Today, there is a rally on Parliament Hill in favour of net neutrality. Basically, these people are arguing that internet and telephone companies should not sift through the kind of data their customers are using: designating some for the fast stream and letting some linger or vanish.
In general, I am very supportive of the idea of net neutrality. On the one hand, this is because packet filtering has creepy privacy and surveillance issues associated with it. On the other, it recognizes that established companies will usually do whatever they can to strangle innovative competitors. Without net neutrality, its a fair bet that we would never have had Skype or the World Wide Web.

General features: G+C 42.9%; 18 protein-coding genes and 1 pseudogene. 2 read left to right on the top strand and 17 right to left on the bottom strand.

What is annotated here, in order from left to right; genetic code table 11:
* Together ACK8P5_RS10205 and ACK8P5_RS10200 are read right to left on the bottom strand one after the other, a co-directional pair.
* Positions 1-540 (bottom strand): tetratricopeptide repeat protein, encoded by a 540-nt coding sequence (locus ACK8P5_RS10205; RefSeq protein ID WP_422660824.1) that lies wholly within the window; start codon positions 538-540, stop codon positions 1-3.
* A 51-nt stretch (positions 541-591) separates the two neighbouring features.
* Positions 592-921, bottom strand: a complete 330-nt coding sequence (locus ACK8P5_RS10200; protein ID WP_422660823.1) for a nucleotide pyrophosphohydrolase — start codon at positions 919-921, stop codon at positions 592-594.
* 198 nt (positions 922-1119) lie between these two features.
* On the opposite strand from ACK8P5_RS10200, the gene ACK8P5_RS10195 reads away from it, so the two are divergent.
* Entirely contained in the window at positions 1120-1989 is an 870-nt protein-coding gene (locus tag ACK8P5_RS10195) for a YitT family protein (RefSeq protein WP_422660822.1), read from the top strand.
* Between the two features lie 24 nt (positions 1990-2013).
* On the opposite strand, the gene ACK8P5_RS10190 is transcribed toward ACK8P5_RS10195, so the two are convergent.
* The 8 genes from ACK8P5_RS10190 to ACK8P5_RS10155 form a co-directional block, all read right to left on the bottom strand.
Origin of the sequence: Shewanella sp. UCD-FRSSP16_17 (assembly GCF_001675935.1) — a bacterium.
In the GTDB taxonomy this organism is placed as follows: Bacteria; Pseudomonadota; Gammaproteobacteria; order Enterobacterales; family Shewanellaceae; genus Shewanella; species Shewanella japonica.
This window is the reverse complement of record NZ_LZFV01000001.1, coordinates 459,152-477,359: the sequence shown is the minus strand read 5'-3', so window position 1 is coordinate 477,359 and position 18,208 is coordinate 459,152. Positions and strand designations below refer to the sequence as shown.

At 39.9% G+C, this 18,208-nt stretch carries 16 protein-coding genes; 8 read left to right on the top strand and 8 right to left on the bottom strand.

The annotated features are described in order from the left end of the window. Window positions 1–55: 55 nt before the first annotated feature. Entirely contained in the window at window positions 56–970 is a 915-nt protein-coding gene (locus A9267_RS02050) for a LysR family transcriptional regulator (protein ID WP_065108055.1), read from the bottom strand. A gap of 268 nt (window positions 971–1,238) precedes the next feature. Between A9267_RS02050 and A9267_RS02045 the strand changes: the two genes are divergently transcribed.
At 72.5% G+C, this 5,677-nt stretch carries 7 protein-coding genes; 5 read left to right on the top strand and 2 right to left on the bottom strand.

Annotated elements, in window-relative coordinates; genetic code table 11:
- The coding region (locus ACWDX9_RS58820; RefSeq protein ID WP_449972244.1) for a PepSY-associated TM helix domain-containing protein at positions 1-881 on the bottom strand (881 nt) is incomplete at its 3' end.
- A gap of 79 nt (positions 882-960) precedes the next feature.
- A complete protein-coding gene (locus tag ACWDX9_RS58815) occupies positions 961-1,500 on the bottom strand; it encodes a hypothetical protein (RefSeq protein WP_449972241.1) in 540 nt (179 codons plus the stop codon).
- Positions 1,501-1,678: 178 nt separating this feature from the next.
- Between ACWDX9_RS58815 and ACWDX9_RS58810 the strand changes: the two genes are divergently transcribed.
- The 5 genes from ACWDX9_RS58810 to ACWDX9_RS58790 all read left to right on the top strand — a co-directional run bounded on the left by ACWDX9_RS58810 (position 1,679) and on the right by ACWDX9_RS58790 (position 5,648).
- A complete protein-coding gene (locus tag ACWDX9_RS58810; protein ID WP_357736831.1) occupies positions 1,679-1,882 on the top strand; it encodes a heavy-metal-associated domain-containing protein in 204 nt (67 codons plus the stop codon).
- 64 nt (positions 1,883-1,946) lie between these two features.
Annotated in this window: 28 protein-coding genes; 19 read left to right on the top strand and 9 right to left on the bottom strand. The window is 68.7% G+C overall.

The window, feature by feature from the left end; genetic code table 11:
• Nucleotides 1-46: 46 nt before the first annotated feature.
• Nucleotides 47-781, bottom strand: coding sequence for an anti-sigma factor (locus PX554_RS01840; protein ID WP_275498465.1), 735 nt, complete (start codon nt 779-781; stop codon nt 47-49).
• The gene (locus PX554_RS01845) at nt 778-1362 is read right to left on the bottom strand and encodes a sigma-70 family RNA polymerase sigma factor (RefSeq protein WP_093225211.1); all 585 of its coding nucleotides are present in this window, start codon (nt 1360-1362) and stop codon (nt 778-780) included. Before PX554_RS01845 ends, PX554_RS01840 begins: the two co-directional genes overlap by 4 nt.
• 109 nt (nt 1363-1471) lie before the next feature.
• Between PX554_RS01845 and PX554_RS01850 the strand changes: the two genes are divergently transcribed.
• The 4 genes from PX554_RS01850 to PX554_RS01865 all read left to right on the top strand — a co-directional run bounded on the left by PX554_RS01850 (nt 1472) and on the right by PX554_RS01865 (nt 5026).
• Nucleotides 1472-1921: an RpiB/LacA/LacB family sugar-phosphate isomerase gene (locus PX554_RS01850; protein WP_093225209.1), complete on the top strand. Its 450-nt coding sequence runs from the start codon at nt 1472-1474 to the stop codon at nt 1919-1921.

At the same time, there are legitimate issues about bandwidth. There are people out there exchanging many gigabytes a day worth of movies, music, and games. I am not too concerned with piracy and intellectual property, but that traffic is a real strain on the network and a burden to others. It pushes up costs for everyone as ordinary users subsidize excessive ones.
The best solution seems to be to allow bandwidth capping but disallow packet filtering. That way, sending a terabyte a month of illegally copied films will be restricted, but Skype-like new services will continue to emerge and there will be fewer general opportunites for telecom companies to abuse.
I cannot go to the rally myself, since I will be at work, but I would encourage those who are free and feeling a bit activist to attend.